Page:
Takeda, Neurocrine Biosciences Launch up to $2B+ CNS Collaboration
Takeda Pharmaceutical will rely on Neurocrine Biosciences to develop and commercialize three clinical-stage drug candidates and four preclinical programs in Takeda’s early-to-mid-stage psychiatry pipeline, the companies said today, through a collaboration that could generate more than $2 billion for the pharma giant.
Takeda has granted an exclusive license to Neurocrine Biosciences for the seven pipeline programs, which include potential treatments for schizophrenia, treatment-resistant depression, and anhedonia. All three have reached the clinic and completed Phase I studies:
- TAK-831, a potential first-in-class D-Amino Acid Oxidase (DAAO) inhibitor that is currently in ongoing Phase II studies—including the Phase II INTERACT proof-of-concept study in negative symptoms of schizophrenia (NCT03382639).
- TAK-653, a potential first-in-class Alpha-Amino-3-Hydroxy-5-Methyl-4-Isoxazole Propionic Acid (AMPA) potentiator that is a Phase II study-ready compound with the potential to be developed for treatment-resistant depression, according to Takeda.
- TAK-041, a potential first-in-class G Protein-Coupled Receptor 139 (GPR139) agonist that is a Phase II study-ready compound with the potential to be developed for the treatment of anhedonia in depression.
Takeda has not disclosed details of the four preclinical programs that are also part of the collaboration with Neurocrine Biosciences.
Core therapeutic area
“The strategic partnership with Neurocrine Biosciences allows us to continue to build on our leadership in psychiatry and deliver future medicines for these patients while advancing our clinical assets for rare neurological diseases, such as narcolepsy, developmental and epileptic encephalopathies, and neurodegenerative conditions,” Sarah Sheikh, MD, head, Neuroscience Therapeutic Area Unit at Takeda, said in a statement.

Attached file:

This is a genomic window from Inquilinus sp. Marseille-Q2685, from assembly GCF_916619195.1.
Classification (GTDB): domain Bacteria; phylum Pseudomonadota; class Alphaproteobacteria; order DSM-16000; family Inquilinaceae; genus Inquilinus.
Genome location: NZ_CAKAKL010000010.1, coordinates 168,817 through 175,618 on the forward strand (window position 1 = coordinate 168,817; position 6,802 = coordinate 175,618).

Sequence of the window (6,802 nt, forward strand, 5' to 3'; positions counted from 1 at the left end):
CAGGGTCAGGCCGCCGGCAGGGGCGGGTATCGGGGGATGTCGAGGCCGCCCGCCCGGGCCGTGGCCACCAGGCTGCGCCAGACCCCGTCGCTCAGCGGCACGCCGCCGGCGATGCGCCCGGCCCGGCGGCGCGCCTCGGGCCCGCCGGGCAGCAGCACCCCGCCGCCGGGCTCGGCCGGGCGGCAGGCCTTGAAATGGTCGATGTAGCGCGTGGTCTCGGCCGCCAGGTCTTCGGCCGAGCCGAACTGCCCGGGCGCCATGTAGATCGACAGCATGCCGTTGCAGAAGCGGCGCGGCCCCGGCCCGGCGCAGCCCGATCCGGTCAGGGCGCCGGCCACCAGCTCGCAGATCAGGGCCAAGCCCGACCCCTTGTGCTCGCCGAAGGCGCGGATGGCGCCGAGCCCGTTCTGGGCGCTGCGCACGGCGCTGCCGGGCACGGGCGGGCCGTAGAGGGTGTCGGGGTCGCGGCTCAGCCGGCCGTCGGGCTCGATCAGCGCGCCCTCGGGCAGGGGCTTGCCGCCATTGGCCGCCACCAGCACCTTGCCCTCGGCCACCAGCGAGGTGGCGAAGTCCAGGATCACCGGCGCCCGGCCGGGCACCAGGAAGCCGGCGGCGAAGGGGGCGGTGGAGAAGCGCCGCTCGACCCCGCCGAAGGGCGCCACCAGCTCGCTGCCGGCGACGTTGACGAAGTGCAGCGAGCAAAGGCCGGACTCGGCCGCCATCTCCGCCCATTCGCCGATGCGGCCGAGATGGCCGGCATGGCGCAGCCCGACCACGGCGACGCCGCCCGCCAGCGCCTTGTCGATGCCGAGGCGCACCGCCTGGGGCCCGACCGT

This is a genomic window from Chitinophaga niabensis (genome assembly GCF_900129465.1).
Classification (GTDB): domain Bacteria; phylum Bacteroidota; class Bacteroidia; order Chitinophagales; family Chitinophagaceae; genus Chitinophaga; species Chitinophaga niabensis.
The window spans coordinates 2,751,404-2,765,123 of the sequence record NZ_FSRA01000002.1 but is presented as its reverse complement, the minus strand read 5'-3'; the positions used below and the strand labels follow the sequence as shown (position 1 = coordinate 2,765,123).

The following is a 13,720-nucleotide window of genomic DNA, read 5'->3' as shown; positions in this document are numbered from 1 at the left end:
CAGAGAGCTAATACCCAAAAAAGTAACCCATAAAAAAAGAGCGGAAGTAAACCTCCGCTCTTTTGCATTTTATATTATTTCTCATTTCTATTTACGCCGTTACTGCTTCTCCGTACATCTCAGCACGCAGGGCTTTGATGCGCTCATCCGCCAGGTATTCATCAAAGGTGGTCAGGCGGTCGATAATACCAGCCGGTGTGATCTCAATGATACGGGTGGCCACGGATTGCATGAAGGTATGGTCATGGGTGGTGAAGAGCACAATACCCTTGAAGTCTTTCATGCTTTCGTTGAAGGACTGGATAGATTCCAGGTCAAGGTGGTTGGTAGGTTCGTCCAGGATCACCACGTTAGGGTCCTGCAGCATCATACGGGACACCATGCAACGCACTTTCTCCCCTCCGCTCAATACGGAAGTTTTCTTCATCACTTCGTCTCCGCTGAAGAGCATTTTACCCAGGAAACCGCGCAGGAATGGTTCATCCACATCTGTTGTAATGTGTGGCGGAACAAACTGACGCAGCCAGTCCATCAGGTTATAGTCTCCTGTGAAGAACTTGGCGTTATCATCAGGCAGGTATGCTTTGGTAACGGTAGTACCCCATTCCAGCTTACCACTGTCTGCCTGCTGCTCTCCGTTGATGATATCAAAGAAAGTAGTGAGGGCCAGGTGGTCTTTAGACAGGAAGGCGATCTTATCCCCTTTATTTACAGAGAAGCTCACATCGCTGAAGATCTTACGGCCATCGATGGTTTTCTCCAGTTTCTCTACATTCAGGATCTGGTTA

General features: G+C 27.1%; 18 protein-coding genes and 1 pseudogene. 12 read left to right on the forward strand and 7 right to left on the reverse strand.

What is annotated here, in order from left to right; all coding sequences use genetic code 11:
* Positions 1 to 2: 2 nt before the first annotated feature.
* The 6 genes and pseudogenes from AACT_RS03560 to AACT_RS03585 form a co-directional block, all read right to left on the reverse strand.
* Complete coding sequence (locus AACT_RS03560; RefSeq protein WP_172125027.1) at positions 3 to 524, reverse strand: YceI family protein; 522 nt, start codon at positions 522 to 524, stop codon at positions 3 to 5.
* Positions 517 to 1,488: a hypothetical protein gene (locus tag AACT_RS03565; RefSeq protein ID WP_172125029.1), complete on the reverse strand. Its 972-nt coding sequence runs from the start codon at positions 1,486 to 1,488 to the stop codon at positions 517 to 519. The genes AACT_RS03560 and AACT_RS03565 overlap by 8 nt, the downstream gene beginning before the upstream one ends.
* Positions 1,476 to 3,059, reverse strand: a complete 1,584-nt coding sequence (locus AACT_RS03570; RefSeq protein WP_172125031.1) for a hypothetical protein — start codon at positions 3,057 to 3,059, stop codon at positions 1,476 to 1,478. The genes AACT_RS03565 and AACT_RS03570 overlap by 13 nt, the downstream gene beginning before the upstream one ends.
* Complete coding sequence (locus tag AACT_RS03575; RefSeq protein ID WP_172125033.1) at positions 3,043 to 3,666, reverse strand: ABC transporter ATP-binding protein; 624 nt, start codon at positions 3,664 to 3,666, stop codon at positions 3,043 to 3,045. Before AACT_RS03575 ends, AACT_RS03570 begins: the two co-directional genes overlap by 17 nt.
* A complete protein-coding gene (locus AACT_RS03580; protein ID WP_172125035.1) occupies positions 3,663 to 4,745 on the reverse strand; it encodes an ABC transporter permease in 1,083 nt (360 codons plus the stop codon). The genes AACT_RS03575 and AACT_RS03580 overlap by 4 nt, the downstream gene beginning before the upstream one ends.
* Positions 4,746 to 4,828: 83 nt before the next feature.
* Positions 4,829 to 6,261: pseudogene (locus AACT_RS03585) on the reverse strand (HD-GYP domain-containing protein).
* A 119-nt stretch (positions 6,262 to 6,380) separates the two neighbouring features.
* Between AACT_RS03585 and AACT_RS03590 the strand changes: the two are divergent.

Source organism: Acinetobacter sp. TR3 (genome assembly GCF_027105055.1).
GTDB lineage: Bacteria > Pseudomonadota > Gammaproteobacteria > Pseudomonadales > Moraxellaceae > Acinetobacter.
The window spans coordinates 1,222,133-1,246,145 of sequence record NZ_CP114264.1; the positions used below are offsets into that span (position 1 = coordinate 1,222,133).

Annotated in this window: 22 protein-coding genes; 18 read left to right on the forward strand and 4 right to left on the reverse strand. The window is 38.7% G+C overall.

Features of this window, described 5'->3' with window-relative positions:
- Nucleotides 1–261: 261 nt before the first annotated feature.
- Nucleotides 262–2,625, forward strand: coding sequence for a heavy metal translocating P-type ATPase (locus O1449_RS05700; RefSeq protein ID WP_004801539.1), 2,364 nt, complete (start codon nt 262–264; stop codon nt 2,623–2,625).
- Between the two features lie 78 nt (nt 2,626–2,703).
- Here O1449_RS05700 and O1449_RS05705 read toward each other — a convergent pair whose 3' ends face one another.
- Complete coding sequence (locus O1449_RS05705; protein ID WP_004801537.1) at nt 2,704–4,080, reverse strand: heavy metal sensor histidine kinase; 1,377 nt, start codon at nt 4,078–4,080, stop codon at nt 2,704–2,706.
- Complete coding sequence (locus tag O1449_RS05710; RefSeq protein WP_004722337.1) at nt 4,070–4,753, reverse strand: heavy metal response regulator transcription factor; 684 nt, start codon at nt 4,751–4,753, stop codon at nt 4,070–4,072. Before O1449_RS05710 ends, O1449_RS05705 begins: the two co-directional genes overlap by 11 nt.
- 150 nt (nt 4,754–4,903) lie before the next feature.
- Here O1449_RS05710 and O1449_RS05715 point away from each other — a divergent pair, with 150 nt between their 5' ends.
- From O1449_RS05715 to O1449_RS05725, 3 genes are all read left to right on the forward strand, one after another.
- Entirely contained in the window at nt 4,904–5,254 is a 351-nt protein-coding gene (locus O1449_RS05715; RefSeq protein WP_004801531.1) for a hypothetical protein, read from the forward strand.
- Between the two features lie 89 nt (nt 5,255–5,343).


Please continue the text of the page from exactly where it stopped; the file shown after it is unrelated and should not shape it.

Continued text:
Sheikh noted that neuroscience is one of Takeda’s three core therapeutic areas of focus, along with gastroenterology and oncology, though the pharma’s pipeline also includes plasma-derived therapies, vaccines, and rare disease treatments.
Neurocrine Biosciences has agreed to pay Takeda $120 million in upfront cash, plus up to $495 million in payments tied to achieving development milestones, and up to $1.4 billion tied to achieving commercial milestones. Takeda could also potentially receive double-digit royalties on net sales of products developed through the collaboration.
On an asset-by-asset basis, Takeda may elect to opt in or out of a 50:50 profit share on each of the clinical programs based on specified development events. For any asset in which Takeda is participating in a 50:50 profit share arrangement, Takeda will not be eligible to receive development or commercial milestones.
“With our deep understanding in the fields of psychiatry and neurology, we look forward to developing new treatments for schizophrenia, treatment-resistant depression, and anhedonia as part of our diverse clinical development pipeline,” added Neurocrine Biosciences CEO Kevin Gorman, PhD. “This strategic partnership enhances our growing pipeline and strengthens our position as a leading neuroscience-focused biopharmaceutical company.”
Building on Ingrezza®
Marc Goodman, a senior research analyst at SVB Leerink covering neuroscience and ophthalmology, said his firm likes Neurocrine’s aggressive approach to diversifying its pipeline into other CNS areas by leveraging the profit stream it has created through its marketed drug Ingrezza® (valbenazine), a vesicular monoamine transporter 2 (VMAT2) inhibitor indicated for the treatment of adults with tardive dyskinesia.
Ingrezza generated $752.9 million in 2019 net product sales, 84% above the $409.6 million reported in 2018. During the first quarter of this year, Ingrezza racked up $231.1 million, up 69% from $136.4 million in Q1 2019.
Goodman also said Neurocrine Biosciences’ deal with Takeda was favorable, and acknowledged that Takeda’s experience in CNS R&D, development, and commercialization made it a potentially strong partner—but added a caveat: “While it’s great to add more ‘shots on goal’ to the pipeline, Neurocrine has chosen products with not much proof of concept data yet for the respective mechanisms as well as lead indications—treatment-resistant depression (TRD) and schizophrenia negative symptoms—that have significant clinical risk because of the many clinical failures in these areas, so we wouldn’t expect the deal to get much credit at this time,” Goodman cautioned.
He added, however: “We look forward to hearing more clinical updates from the company on these mechanisms and products as these high-risk areas also have potential high reward as well.”